India Needs to Reduce Inequalities and Energize Sustainable Development to Avert the Perils of Global Warming

Echoing the global concern and concluding a high-level conference titled “Reducing Inequalities in India by 2030: Challenges and Way Forward in Implementing SDG 10”, key note speakers and panelists highlighted that economic equality is key to solving environmental challenges to achieve the SDGs especially Goal 10, if India wants to achieve its ambitious climate goals in line with the Paris Agreement. The conference was organized by the Department of Policy Studies at the TERI School of Advanced Studies in sponsorship by Oil and Gas Corporation Limited (ONGC).



Mr. Jairam Ramesh, Member of Parliament and Former Minister of Environment and Rural Development, Government of India and Dr. Leena Srivastava, Vice Chancellor TERI School of Advanced Studies emphasized that for achieving sustainable development it is crucial to address the elements of economic growth, social inclusion and environmental protection


In his keynote address “Persisting Inequalities and the Implementation of SDG10 in India” Mr. Jairam Ramesh, Member of Parliament and Former Minister of Environment and Rural Development, Government of India, emphasized that for achieving sustainable development it is crucial to address the elements of economic growth, social inclusion and environmental protection.


Mr. Ramesh said, “India is a much more unequal society now than it was earlier. Although we have seen high economic growth and reduction in poverty but there is a faster growing inequality danger now in India. There is disparity across geographies, states, income groups and social groups. The real question is whether there is income convergence amongst us, and is it converging India. The straight answer is no. Disadvantaged minority groups within states are disproportionately at risk of climate change, coupled with the disparity of income, socio-cultural distances, health, and gender inequalities. International cooperation, domestic reforms and grassroots pressure is required if we are to achieve progress for both inequality and climate action. There is a multiplier effect in doing so: investment in activities that alleviate climate change can also support economic growth, altering our energy trajectory towards cleaner production and new technologies, and improving health and quality of life for a country like India, which is now one of the globally recognized economy’s. Fortunately India has started to realize this and is now moving towards rapid, inclusive and sustainable growth, and I am optimistic that with the sense of urgency and multiple benefits associated with these actions there is real potential for change to achieve the SDG 10 and develop a public policy on inequality.”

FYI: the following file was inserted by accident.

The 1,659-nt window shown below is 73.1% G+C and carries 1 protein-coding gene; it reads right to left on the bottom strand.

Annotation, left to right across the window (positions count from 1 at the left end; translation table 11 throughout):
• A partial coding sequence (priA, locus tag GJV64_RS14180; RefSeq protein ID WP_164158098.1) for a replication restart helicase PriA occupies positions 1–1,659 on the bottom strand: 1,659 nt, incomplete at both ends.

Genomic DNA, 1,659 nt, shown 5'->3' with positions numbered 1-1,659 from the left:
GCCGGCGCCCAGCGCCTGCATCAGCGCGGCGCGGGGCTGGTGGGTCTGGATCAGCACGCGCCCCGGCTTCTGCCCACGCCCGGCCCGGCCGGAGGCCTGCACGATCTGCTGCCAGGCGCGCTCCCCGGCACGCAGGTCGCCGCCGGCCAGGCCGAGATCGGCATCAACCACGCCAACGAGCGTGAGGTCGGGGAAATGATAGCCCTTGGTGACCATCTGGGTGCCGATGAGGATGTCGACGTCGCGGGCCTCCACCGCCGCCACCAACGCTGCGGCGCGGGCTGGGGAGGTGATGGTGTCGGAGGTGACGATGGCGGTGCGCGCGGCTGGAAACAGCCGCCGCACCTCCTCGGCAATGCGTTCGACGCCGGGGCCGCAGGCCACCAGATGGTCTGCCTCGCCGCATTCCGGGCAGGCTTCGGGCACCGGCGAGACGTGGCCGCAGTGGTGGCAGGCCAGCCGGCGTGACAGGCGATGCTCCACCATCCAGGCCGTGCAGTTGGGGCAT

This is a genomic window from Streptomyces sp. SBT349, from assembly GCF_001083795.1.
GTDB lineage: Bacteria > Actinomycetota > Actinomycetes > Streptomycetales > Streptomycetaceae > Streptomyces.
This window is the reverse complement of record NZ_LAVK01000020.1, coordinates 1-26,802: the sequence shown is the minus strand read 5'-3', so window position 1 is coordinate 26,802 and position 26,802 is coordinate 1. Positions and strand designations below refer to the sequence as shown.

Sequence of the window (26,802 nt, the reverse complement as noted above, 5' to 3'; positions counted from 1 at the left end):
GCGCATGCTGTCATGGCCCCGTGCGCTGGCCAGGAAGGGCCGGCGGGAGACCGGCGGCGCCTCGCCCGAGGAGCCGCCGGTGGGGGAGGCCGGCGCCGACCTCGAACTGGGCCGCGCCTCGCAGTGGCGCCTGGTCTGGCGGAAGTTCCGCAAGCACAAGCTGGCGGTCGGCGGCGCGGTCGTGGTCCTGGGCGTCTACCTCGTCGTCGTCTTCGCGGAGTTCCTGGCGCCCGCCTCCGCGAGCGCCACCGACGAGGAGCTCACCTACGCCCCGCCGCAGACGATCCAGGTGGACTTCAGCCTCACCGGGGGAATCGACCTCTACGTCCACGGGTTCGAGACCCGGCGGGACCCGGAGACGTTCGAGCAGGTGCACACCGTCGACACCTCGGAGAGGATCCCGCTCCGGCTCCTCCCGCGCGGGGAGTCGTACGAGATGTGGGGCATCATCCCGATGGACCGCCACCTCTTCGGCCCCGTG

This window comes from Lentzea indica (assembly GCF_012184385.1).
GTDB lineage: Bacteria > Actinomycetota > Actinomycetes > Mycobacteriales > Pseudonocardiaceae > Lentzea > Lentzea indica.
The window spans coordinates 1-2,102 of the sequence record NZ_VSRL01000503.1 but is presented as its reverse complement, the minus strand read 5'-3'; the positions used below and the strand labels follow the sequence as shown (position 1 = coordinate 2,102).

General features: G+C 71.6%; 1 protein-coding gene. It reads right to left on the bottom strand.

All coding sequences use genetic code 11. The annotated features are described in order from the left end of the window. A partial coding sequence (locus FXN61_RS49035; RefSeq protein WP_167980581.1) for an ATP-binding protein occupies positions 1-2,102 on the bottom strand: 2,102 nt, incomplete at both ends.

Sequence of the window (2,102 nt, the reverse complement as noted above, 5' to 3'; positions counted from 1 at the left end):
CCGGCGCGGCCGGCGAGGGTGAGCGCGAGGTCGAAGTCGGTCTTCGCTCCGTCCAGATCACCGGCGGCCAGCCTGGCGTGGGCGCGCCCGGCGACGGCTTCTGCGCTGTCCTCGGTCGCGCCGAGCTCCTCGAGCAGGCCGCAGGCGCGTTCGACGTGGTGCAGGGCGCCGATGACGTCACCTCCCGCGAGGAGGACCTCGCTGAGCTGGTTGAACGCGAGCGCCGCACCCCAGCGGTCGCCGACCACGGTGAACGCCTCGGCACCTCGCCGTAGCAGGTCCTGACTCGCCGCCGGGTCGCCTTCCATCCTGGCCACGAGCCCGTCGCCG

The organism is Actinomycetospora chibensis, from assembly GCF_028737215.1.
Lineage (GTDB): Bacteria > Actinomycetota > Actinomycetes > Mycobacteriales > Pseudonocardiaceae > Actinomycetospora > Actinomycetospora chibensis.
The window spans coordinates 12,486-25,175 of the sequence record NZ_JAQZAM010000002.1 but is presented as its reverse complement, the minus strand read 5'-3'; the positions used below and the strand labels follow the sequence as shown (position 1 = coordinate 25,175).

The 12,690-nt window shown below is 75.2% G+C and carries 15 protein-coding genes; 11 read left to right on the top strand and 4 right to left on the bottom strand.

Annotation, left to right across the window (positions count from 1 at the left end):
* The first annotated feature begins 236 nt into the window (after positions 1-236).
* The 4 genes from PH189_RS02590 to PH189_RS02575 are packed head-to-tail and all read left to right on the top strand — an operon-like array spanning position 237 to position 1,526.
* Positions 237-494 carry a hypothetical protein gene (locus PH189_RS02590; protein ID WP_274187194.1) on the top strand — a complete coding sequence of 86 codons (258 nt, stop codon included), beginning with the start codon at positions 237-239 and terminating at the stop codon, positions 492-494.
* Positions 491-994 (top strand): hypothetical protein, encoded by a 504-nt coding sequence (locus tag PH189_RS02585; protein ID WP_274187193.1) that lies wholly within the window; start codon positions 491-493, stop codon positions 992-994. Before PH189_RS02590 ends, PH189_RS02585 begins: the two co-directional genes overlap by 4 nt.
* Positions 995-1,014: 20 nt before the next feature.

Inequalities in income and wealth are in precarious condition and have been widening not only in India, but globally. India has witnessed an admirable rate of economic growth in the last couple of decades, but we have been unable to address the challenges of inequalities which exist on every front – social, economic, gender, political and environmental. As per the recent estimation in 2017, the richest 1 per cent in India owned more than 70 per cent of the country’s wealth which means that small section of society shares large part of national income whereas large sections of society are devoid of income. These income inequalities are further exacerbated due to costs imposed by degraded environments and an unequal access to resources.